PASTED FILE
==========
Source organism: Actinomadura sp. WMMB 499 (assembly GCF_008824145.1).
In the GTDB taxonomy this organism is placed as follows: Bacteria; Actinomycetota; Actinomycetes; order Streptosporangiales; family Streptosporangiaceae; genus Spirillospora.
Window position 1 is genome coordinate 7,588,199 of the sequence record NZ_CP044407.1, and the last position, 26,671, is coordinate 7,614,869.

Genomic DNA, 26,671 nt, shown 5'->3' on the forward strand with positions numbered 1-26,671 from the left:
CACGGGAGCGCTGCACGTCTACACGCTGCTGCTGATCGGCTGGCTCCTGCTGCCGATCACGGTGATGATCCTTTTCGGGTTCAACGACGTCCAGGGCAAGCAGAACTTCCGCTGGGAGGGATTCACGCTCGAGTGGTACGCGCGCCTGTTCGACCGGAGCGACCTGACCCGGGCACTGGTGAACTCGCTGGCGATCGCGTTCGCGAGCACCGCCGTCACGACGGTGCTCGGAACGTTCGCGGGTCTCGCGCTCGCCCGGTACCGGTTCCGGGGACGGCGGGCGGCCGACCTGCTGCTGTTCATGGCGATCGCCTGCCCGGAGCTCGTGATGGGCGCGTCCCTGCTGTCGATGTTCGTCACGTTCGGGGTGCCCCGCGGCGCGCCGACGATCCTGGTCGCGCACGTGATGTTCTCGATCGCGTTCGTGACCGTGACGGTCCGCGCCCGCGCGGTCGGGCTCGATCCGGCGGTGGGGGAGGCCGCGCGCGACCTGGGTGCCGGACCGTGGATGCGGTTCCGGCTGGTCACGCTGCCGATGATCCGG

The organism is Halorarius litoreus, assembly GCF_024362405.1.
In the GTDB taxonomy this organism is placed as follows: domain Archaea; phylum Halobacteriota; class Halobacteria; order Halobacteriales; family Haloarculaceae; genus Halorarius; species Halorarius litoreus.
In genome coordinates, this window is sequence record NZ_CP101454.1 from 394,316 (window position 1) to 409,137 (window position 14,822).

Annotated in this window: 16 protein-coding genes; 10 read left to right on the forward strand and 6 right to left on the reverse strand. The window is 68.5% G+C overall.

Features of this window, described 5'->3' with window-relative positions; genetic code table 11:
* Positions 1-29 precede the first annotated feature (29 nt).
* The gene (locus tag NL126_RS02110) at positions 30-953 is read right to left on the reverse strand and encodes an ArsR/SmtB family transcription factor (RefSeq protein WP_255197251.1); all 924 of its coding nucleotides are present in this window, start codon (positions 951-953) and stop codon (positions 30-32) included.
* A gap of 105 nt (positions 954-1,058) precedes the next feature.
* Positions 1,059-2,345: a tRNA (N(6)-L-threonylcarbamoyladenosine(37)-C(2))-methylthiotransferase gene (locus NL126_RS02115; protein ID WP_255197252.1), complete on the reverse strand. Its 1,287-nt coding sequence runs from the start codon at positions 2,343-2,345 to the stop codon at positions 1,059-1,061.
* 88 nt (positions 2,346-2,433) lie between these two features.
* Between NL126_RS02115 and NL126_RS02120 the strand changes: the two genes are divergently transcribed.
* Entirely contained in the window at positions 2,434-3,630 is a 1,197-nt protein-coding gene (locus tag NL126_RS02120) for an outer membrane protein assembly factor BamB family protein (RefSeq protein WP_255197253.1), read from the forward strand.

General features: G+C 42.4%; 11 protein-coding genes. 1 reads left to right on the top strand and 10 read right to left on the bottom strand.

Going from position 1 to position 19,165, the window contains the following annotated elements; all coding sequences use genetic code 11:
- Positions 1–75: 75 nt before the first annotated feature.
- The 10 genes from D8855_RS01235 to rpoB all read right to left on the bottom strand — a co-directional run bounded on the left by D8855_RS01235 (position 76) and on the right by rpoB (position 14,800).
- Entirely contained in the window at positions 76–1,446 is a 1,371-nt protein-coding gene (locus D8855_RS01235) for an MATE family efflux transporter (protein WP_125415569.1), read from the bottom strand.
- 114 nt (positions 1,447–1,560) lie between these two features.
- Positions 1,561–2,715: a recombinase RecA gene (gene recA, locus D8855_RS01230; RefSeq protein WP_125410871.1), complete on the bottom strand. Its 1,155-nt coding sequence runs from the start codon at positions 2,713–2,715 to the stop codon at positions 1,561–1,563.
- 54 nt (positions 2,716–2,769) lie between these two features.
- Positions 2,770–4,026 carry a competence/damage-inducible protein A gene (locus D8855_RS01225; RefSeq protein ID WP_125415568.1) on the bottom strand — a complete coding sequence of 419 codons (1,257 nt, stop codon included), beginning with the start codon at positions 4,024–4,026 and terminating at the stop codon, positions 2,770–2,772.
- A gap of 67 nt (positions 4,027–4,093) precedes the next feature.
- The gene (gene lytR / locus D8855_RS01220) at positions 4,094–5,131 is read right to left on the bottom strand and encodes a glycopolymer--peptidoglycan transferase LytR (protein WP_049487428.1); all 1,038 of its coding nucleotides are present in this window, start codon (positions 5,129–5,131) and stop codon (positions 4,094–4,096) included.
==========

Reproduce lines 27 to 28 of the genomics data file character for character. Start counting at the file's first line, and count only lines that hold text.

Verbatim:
- A gap of 67 nt (positions 4,027–4,093) precedes the next feature.
- The gene (gene lytR / locus D8855_RS01220) at positions 4,094–5,131 is read right to left on the bottom strand and encodes a glycopolymer--peptidoglycan transferase LytR (protein WP_049487428.1); all 1,038 of its coding nucleotides are present in this window, start codon (positions 5,129–5,131) and stop codon (positions 4,094–4,096) included.